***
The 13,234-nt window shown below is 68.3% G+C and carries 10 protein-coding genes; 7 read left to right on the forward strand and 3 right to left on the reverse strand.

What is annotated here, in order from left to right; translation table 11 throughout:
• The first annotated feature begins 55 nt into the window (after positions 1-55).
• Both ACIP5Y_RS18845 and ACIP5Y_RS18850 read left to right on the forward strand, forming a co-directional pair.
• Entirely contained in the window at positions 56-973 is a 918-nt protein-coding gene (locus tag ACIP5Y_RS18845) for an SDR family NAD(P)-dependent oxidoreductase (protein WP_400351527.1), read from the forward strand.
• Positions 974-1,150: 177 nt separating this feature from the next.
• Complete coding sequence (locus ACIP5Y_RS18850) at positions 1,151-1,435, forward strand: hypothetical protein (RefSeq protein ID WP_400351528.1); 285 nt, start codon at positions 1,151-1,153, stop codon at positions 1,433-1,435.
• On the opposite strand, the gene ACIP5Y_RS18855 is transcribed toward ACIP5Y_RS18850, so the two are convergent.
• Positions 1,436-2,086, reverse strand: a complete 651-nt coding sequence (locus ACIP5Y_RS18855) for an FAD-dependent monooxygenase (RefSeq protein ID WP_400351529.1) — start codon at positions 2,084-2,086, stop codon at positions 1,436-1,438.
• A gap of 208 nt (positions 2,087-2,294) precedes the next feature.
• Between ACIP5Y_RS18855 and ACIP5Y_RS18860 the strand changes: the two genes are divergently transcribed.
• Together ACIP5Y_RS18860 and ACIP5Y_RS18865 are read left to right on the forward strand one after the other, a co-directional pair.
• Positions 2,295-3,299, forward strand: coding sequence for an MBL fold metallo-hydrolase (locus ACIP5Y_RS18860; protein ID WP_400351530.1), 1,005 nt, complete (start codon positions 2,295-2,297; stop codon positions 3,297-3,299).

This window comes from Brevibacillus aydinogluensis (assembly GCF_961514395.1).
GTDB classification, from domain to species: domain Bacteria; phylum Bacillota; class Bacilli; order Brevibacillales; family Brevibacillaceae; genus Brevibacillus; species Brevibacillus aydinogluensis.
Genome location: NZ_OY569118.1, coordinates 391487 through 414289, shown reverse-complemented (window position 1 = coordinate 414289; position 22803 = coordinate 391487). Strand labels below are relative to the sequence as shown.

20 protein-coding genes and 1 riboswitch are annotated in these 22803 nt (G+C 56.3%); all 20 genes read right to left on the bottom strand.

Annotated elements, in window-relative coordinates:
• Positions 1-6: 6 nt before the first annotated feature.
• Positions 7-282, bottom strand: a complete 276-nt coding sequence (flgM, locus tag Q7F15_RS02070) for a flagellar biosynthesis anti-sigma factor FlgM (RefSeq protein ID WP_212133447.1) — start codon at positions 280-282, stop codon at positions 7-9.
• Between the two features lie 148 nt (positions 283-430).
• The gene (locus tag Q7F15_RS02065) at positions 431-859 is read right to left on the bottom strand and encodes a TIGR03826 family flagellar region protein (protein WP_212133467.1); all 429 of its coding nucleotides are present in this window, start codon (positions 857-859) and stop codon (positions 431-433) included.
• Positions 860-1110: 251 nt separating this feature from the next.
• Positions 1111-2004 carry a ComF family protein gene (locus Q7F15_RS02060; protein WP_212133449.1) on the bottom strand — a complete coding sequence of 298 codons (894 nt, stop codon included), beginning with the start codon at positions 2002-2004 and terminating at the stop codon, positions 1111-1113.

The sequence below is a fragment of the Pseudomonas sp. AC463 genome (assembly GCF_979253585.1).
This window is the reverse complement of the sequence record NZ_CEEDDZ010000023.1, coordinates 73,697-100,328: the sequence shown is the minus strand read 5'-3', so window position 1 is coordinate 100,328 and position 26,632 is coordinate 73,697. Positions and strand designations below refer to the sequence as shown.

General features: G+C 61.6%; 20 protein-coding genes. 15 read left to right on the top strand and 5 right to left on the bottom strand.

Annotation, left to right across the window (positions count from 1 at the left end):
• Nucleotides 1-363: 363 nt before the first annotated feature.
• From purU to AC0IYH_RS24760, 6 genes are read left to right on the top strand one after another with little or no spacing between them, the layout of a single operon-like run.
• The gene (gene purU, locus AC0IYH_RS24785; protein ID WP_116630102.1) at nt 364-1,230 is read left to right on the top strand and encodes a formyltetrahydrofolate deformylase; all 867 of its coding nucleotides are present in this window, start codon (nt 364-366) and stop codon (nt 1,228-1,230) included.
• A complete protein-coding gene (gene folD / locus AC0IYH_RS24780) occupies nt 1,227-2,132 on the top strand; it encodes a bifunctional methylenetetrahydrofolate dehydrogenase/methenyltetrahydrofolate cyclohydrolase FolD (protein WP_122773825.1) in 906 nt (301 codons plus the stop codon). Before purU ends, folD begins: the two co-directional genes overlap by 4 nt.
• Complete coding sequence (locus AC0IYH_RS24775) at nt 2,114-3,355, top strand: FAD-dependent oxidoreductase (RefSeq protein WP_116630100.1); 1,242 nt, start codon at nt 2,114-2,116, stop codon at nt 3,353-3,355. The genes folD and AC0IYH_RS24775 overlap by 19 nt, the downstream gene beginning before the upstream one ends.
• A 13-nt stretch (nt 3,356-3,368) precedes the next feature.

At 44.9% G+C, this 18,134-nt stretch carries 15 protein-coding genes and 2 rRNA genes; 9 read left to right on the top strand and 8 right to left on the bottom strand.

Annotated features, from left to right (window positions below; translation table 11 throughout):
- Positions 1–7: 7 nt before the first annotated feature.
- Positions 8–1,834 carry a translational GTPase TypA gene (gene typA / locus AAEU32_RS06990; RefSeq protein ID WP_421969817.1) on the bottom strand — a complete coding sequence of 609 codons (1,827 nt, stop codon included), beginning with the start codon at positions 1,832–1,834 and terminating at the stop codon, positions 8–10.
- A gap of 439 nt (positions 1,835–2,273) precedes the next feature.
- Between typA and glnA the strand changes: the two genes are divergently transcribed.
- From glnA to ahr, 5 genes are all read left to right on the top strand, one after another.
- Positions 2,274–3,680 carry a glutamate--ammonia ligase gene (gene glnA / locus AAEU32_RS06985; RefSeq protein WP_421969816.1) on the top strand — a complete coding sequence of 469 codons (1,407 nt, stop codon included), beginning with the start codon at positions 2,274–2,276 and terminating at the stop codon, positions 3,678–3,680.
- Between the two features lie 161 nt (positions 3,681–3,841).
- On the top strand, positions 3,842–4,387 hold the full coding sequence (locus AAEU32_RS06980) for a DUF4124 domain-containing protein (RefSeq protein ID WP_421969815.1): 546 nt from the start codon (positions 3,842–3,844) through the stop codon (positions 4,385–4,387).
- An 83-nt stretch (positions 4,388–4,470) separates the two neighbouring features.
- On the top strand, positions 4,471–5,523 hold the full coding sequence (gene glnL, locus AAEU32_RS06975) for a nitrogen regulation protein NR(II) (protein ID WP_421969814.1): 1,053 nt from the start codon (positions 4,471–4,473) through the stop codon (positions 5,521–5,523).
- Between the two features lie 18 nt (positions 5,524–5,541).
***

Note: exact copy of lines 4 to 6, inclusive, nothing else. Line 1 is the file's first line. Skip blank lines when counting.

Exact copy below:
• Both ACIP5Y_RS18845 and ACIP5Y_RS18850 read left to right on the forward strand, forming a co-directional pair.
• Entirely contained in the window at positions 56-973 is a 918-nt protein-coding gene (locus tag ACIP5Y_RS18845) for an SDR family NAD(P)-dependent oxidoreductase (protein WP_400351527.1), read from the forward strand.
• Positions 974-1,150: 177 nt separating this feature from the next.